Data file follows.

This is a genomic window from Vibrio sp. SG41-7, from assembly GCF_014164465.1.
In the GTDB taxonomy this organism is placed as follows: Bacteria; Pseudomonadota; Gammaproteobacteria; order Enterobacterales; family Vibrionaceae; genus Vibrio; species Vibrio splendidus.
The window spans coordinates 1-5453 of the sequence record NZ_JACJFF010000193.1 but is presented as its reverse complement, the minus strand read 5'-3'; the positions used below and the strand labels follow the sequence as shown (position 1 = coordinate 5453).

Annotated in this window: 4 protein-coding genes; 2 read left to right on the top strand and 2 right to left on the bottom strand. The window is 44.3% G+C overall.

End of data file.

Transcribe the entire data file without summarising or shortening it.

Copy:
This is a genomic window from Vibrio sp. SG41-7, from assembly GCF_014164465.1.
In the GTDB taxonomy this organism is placed as follows: Bacteria; Pseudomonadota; Gammaproteobacteria; order Enterobacterales; family Vibrionaceae; genus Vibrio; species Vibrio splendidus.
The window spans coordinates 1-5453 of the sequence record NZ_JACJFF010000193.1 but is presented as its reverse complement, the minus strand read 5'-3'; the positions used below and the strand labels follow the sequence as shown (position 1 = coordinate 5453).

Annotated in this window: 4 protein-coding genes; 2 read left to right on the top strand and 2 right to left on the bottom strand. The window is 44.3% G+C overall.